To hear Steve Harris, the band’s lead singer and rhythm guitarist, tell it, Hillbilly Vegas’ wild journey from small town Oklahoma to budding rock-country stardom in Nashville begins in the remote house where they’re now inviting the world to “Shake It Like A Hillbilly.” It’s actually the home studio in the middle of nowhere owned by Johnny Reed, the band’s rhythm guitar/mandolin/banjo/keyboard
man—but the band and now everybody else knows it as Ringo Manor, the place where the group wrote and recorded their first demos for what became their multi-faceted, genre transcending debut album with producer Richie Owens (Georgia Satellites, Dolly Parton, Vince Gill). Dubbed Ringo Manor in honor of its place of origin, the eleven track set is released by Nashville indie Red Dirt, also the home of The Kentucky Headhunters and Skid Row frontman Johnny Solinger.
The whimsical and raucous “Grits and Gravy” and “Oklahoma 3.2” (their jab at their home states’ weak beer) get everyone up dancing at the nightclub, flatbed trailer and casino shows Hillbilly Vegas does everywhere from Oklahoma City to Nashville. But folks throughout the Midwest also drive hundreds of miles to see Harris weave colorful anecdotes and lead his band through more heartfelt tunes like the Eagles-flavored ballad “Little Miss Rough and Tumble” (inspired by Harris’ reflection on how fast his 25 year old daughter grew up) and “Faces Change,” which Harris wrote to inspire his son to appreciate the good moments even during the darkest of times; some of its words came from a letter Harris wrote to his now 15 year old son when he was just seven.
Citing classic pop/rock influences as diverse as The Kentucky Headhunters, Jerry Reed, Grand Funk, Loggins & Messina and Flying Burrito Brothers, the band—whose members include Mitch Spencer (lead guitar, backing vocals), Ray Reynaga (bass, backing vocals) and Troy Holinger (drums)—has performed with the Headhunters, renowned country stars Travis Tritt and Collin Raye, and recently did a sold-out CD release party, headlining after opening act The Dirt Drifters.
While Harris and Spencer had previous flirtations with record deals and industry success, their musical dreams lay dormant for way too long. A few years ago, Harris thought it would be nice to record the traditional country classic “Angel Band” as a gift to his mom. He and Johnny Reed, who had first played together years earlier when Harris was 20 and Reed was 13, went to Reed’s studio and soon found themselves writing original songs. The boys had no intention of starting another band. They brought in their other old music buddies—all longtime friends or in-laws—to help flesh out these tracks and have a good time. But, as Harris puts it, “you can’t put a bunch of musicians in a room without them deciding to start a band.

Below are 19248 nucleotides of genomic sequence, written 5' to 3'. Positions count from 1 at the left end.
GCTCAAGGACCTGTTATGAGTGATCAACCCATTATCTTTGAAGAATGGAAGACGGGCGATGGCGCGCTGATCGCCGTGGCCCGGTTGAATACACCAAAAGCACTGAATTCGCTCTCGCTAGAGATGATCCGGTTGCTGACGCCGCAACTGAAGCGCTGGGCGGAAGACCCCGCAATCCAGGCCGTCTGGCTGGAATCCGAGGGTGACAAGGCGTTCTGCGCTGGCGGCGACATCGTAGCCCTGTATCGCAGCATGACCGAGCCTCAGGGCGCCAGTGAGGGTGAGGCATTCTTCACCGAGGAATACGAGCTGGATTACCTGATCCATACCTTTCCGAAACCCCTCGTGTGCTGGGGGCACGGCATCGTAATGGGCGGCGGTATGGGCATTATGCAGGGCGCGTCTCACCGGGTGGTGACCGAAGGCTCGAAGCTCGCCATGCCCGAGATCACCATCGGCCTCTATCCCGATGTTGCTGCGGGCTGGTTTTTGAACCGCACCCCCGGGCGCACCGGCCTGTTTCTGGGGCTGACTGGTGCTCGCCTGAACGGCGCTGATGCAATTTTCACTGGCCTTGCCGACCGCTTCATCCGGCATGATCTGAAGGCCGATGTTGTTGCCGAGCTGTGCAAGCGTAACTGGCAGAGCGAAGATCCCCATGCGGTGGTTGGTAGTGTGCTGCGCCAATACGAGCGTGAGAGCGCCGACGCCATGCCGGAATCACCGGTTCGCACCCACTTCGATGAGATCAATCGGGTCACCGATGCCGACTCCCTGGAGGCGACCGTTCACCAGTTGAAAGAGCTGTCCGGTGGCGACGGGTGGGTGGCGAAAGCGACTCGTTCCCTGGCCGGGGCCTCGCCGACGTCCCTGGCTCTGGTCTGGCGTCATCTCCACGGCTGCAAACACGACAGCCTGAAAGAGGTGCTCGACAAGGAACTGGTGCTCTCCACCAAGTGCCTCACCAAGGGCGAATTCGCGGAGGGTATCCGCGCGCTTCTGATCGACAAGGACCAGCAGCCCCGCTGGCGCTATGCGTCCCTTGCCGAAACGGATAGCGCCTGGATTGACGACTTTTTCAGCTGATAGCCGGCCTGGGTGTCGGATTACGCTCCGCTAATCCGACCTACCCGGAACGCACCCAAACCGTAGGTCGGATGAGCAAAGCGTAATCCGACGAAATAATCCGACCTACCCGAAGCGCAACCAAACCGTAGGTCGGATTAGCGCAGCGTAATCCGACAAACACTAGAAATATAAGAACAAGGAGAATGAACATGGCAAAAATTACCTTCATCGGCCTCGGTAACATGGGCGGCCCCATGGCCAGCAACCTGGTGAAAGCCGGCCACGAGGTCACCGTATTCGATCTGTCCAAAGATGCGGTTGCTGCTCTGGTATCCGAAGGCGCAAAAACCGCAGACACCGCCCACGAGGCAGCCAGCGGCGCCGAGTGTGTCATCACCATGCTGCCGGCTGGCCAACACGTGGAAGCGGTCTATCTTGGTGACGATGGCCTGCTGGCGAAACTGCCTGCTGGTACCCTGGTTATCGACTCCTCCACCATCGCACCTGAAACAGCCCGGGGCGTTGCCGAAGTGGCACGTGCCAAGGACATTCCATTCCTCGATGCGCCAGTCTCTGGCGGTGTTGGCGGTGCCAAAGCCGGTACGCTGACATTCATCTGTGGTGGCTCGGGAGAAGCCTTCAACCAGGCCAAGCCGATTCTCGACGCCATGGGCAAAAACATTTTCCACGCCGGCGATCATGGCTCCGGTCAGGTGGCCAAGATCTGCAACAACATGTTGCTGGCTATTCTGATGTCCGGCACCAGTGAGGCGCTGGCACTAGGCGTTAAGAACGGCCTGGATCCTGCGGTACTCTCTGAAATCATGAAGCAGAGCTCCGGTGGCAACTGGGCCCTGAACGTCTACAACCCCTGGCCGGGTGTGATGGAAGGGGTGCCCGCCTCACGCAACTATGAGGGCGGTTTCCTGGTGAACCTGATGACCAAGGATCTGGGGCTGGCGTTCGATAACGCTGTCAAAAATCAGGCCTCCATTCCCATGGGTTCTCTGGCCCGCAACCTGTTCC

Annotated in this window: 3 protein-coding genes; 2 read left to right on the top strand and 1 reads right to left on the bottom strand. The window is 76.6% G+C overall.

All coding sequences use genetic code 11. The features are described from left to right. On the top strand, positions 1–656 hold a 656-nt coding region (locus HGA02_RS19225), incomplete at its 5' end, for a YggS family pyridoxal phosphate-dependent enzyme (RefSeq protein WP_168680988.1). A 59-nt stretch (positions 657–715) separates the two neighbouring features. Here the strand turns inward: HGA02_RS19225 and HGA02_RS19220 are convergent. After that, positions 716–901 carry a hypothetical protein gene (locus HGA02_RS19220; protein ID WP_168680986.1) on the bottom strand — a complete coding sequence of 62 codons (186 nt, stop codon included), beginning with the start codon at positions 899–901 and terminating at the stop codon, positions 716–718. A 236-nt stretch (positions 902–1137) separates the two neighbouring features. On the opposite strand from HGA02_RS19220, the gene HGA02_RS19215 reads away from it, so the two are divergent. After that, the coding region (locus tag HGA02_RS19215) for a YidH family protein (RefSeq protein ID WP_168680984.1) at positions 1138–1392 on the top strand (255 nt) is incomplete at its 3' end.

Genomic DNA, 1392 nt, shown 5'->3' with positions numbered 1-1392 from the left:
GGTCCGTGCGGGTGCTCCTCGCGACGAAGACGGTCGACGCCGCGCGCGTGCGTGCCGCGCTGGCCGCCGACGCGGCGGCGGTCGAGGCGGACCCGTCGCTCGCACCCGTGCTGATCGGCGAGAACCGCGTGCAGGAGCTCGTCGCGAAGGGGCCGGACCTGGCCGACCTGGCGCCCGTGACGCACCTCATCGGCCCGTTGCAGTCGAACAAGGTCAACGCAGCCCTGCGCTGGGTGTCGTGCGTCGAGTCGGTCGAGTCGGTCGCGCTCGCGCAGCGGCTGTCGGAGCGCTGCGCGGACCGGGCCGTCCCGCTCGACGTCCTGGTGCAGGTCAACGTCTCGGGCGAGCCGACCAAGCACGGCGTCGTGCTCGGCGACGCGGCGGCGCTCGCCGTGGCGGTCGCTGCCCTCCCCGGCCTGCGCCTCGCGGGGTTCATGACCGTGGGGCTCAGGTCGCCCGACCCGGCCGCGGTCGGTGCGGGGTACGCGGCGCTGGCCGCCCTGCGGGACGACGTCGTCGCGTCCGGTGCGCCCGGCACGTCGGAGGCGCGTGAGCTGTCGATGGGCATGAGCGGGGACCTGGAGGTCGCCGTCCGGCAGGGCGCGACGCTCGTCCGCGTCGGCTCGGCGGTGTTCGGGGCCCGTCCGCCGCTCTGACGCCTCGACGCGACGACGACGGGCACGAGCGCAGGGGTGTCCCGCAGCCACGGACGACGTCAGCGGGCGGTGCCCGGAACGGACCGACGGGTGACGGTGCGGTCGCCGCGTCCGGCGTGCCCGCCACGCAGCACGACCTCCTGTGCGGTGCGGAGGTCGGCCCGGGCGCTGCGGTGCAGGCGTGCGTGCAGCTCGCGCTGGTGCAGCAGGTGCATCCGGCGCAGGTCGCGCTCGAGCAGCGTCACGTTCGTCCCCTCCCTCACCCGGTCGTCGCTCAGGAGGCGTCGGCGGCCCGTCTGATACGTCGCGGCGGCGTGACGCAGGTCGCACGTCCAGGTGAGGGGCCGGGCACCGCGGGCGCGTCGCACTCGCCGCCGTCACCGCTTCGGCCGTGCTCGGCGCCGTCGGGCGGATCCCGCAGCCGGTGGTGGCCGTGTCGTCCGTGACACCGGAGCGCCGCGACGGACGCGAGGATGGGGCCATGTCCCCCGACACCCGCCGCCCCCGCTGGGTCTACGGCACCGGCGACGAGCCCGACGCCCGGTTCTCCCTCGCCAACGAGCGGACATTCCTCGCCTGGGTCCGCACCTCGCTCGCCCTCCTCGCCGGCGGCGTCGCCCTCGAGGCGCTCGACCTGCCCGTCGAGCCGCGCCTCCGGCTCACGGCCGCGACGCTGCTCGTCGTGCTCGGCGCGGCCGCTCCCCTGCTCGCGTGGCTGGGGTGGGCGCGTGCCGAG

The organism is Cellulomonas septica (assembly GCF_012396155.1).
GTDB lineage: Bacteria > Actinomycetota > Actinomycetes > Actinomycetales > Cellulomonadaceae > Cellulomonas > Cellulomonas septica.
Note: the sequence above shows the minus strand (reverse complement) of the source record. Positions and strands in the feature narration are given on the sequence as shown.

“That’s what happened,” Harris says, “and it’s been a nonstop rollercoaster ride since that first night at Johnny’s home studio. That home studio eventually became so much more than just a place to rehearse. Every song, every idea and every experience the guys shared as a band and friends happened at Johnny’s place. Sometimes it was just good cookin’ and a good conversation that inspired some of our best songs, like ‘I Already Know,’ which tells the story of one of the guys’ breakups. Johnny’s little place way out in the middle of nowhere, Oklahoma became Ringo Manor…the band’s home.”
The band decided to play an acoustic gig at a local coffeehouse and soon was selling CDs as quickly as they could burn them. A hotshot from a major Nashville label heard their first song “Wrong” on a Ft. Smith, AR station and offered them a contract. Though that deal and a few other potentials fell through, Hillbilly Vegas eventually signed a management deal with Nashville veteran Ben Ewing—and then a contract with Red Dirt. Unusual for a new band in the country realm, the label chose the band’s original songs over others submitted by top Music City tunesmiths—and Hillbilly Vegas does all the playing on Ringo Manor, with the exception of extra keyboard and vocal parts done by musicians who have played with Dolly Parton and Wynonna.
“I think the most fulfilling part of the whole ride with Hillbilly Vegas is realizing that we’re not crazy,” says Harris, “that being musicians and performers has always been what we’re about—we just needed the right time and opportunity to show the world what we can do. It’s humbling to realize that we’re finally doing it and that so many people care and take the time to listen and come out and support us. We know this isn’t groundbreaking material…it’s just real. Each song chronicles the experience and influences of the guys who wrote them. Nobody wants to eat the same meat every day and nobody wants to listen to the same song 11 times on the album…so we offer an emotional tour of us and where we come from. Ringo Manor is not going to be mistaken for the White Album…it’s just life. There’s funny, sad, lonely…and sometimes just plain old goofy. That’s what we’re communicating – regular people stuff.”